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It is not well with my soul

What truths can you turn to when the world is crumbling around you?

“All will be well, and all will be well, and all manner of thing will be well”. Any of us familiar with Mother Julian of Norwich will know this saying very well and we hold it to be true with all the faith we have. But what about the times in between? What about when all is not well and the life you know is ripped away by quiet words from a consultant in a cold grey hospital office: “I think you have Motor Neurone Disease.” As I sat there, knowing my suspicions of six months past were now taking root as fact, my husband, the recipient of that news, began asking questions in quiet shock.

All was not well, and for the next two years we lived that harsh reality as symptoms grew, and losses increased. Friends came and went, and some mostly went. I am not a great friend of fear but it had to be faced so often that I became strangely used to it in smaller doses. And as always, my husband Peter stayed in the moment, refusing to experience the worst until it happened. Focusing on the now was his most admirable skill, and we all learnt to do the same, letting things lie or lift according to his wishes.

Two years, four months, and a few days after those chilling words in that hospital office, Peter left us. He held onto life with a strength that inspired us all; looking out for us, asking two close friends to hold us close in the times to come. Then, he left us. We were, and continue to be, bereft, and through it all, all was not well.

But that is not to say I let go of Mother Julian’s words. In the end, all will be well. Everything resolved. All loss recompensed. All doubts welcomed as they come home to that Great Love. All hearts that have been broken beyond recognition, healed. All scars turned to gold. All will indeed be well. But until that time, we struggle on, and if my grieving can help you walk a little easier in yours, just in this present moment, then read on.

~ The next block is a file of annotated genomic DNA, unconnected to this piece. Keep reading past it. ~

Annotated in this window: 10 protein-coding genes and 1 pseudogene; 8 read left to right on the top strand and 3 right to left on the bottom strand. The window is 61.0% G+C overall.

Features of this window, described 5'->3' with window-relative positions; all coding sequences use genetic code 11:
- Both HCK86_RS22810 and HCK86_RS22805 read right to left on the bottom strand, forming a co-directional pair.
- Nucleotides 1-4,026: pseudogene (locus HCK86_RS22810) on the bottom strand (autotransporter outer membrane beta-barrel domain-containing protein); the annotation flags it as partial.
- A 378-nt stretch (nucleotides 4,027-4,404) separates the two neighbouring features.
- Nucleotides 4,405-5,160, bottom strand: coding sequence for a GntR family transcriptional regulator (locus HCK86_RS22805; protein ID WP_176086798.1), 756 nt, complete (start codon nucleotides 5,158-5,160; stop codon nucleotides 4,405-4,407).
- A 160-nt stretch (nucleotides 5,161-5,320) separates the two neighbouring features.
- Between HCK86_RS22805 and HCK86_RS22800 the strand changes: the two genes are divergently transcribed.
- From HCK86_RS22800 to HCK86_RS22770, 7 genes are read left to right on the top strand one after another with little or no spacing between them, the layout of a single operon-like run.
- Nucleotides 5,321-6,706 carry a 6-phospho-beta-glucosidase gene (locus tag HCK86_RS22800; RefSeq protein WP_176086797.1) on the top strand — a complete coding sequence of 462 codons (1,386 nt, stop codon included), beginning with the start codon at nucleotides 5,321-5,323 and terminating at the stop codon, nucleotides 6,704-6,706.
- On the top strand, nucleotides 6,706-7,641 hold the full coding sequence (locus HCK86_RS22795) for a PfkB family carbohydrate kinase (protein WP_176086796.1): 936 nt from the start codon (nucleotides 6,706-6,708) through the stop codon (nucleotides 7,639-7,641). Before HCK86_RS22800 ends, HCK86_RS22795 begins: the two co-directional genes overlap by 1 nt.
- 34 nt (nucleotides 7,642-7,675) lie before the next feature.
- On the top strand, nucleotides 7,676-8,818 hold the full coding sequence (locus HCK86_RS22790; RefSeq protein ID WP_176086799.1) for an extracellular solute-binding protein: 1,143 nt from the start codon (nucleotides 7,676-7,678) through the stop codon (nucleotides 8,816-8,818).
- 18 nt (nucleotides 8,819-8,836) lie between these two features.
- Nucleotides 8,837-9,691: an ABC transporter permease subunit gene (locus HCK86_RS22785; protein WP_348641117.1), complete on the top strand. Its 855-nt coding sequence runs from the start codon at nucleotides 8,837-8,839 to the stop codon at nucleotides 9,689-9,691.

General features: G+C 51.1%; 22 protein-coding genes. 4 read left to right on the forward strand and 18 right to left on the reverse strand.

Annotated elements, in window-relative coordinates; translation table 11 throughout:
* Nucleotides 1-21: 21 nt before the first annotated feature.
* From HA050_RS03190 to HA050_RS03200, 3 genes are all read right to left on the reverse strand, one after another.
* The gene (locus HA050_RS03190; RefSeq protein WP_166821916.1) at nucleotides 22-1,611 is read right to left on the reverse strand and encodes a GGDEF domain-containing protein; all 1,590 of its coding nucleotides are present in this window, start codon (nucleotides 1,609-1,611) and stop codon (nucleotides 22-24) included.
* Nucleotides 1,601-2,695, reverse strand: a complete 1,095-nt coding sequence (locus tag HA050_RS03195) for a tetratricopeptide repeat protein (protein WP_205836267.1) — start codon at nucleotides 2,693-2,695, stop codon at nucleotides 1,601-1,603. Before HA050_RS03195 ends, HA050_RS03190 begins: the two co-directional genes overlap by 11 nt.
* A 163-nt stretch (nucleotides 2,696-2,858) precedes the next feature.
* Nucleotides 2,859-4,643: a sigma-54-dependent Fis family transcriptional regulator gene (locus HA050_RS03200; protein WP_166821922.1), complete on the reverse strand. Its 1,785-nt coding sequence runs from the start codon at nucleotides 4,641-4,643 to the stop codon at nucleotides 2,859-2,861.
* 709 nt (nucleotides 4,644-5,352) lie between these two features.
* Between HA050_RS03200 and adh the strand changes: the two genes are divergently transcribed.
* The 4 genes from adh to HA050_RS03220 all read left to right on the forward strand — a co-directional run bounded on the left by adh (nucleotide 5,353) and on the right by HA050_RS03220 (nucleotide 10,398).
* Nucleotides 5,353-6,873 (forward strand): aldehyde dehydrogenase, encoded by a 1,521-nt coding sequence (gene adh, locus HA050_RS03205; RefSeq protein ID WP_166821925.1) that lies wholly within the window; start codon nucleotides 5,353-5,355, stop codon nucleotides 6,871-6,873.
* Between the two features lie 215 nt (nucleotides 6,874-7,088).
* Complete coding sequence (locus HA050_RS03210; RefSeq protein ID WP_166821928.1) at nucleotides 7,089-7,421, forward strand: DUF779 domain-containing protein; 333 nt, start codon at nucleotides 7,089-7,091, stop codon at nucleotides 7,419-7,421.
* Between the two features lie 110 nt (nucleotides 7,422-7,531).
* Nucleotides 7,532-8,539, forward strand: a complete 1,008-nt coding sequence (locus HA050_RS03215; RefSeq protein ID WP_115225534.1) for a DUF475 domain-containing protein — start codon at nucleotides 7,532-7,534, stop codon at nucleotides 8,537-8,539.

What did I do?

I cried, wept, howled, and held onto the hand extended. I grew to accept the darkness rather than run from it. I learned to let go of anything and everything that is not needed for taking the next breath. I chose to say no, and hide when I felt the need, which was often.

I refused to pretend that cliches thrown carelessly in my direction, even though with good intent, were of any help. And I asked for help from my therapist through the trauma of illness and loss. We still talk regularly.

What did I learn?

I learned that those who stay close are the breath of life to me. That grief is not something to rush on from. There is no saying goodbye to this immense loss, it is for me to absorb, to carry within a space inside myself that now expands and contracts in turns. It is part of my DNA and I would not wish it any other way for that would be to deny the great love in my marriage.

I learned that forgiveness is an exercise necessary for life, one to be practiced daily until the hurt diminishes and peace comes. That bitterness only hurts myself, and that honesty is healing in itself. That humour has to win out at the darkest of times. That this was not “to God’s glory” as a well-meaning church acquaintance told me. Never, never can I attribute the cruelty of this disease to the God I know.

And I know that the sun rises and sets regardless of our circumstances. The world turns on an axis we cannot control. That the joy of the wren’s song has followed me joyously wherever I walk since the day Peter died, and that speaks to me more of God than so many once familiar words.

What now?

 So here I am, 14 months later, walking an unwilling path but knowing so many others have walked this way too. I am not alone but did I feel God close? Sometimes. Did I know his absence? Often. Did I find my happy ending? No. But I still have a faith which, if I were to describe it in paint, would show some very different pigments compared to four years ago. As an artist, there’s a beauty in complete emptiness that only those who are empty can see. One day it might be filled again, but until then I will keep saying, all will be well.

Jenny Hawke is an artist and published author and posts a new painting each day on her Facebook page. This blog was written as part of the Life and Loss series in Woman Alive magazine. You can purchase a copy of the November issue here

Image by Jenny Hawke creativegrace.co.uk

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